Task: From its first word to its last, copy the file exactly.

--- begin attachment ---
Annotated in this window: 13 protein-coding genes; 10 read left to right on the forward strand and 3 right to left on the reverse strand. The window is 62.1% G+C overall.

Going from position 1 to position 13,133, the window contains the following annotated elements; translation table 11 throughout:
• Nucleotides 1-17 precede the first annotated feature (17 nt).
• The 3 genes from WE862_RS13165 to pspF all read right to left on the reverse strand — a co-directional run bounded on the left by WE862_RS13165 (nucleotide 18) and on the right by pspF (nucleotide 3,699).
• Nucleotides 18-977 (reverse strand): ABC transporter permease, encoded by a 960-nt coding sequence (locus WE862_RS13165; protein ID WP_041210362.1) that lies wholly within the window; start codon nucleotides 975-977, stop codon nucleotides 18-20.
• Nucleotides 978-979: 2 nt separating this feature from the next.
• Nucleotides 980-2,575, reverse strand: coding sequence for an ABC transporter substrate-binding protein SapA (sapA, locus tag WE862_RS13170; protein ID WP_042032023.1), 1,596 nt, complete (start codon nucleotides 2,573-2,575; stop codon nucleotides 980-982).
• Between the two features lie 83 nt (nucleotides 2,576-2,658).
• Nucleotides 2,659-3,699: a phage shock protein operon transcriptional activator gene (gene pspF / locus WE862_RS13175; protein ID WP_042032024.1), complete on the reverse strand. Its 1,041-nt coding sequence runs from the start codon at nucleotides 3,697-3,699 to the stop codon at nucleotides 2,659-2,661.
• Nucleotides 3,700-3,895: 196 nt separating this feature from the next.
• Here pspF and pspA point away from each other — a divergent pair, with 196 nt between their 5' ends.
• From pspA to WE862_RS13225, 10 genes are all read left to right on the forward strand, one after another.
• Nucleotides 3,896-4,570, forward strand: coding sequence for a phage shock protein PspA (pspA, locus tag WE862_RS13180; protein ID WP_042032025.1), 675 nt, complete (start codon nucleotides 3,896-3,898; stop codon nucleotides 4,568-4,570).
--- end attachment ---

Annotated in this window: 13 protein-coding genes; 10 read left to right on the forward strand and 3 right to left on the reverse strand. The window is 62.1% G+C overall.

Going from position 1 to position 13,133, the window contains the following annotated elements; translation table 11 throughout:
• Nucleotides 1-17 precede the first annotated feature (17 nt).
• The 3 genes from WE862_RS13165 to pspF all read right to left on the reverse strand — a co-directional run bounded on the left by WE862_RS13165 (nucleotide 18) and on the right by pspF (nucleotide 3,699).
• Nucleotides 18-977 (reverse strand): ABC transporter permease, encoded by a 960-nt coding sequence (locus WE862_RS13165; protein ID WP_041210362.1) that lies wholly within the window; start codon nucleotides 975-977, stop codon nucleotides 18-20.
• Nucleotides 978-979: 2 nt separating this feature from the next.
• Nucleotides 980-2,575, reverse strand: coding sequence for an ABC transporter substrate-binding protein SapA (sapA, locus tag WE862_RS13170; protein ID WP_042032023.1), 1,596 nt, complete (start codon nucleotides 2,573-2,575; stop codon nucleotides 980-982).
• Between the two features lie 83 nt (nucleotides 2,576-2,658).
• Nucleotides 2,659-3,699: a phage shock protein operon transcriptional activator gene (gene pspF / locus WE862_RS13175; protein ID WP_042032024.1), complete on the reverse strand. Its 1,041-nt coding sequence runs from the start codon at nucleotides 3,697-3,699 to the stop codon at nucleotides 2,659-2,661.
• Nucleotides 3,700-3,895: 196 nt separating this feature from the next.
• Here pspF and pspA point away from each other — a divergent pair, with 196 nt between their 5' ends.
• From pspA to WE862_RS13225, 10 genes are all read left to right on the forward strand, one after another.
• Nucleotides 3,896-4,570, forward strand: coding sequence for a phage shock protein PspA (pspA, locus tag WE862_RS13180; protein ID WP_042032025.1), 675 nt, complete (start codon nucleotides 3,896-3,898; stop codon nucleotides 4,568-4,570).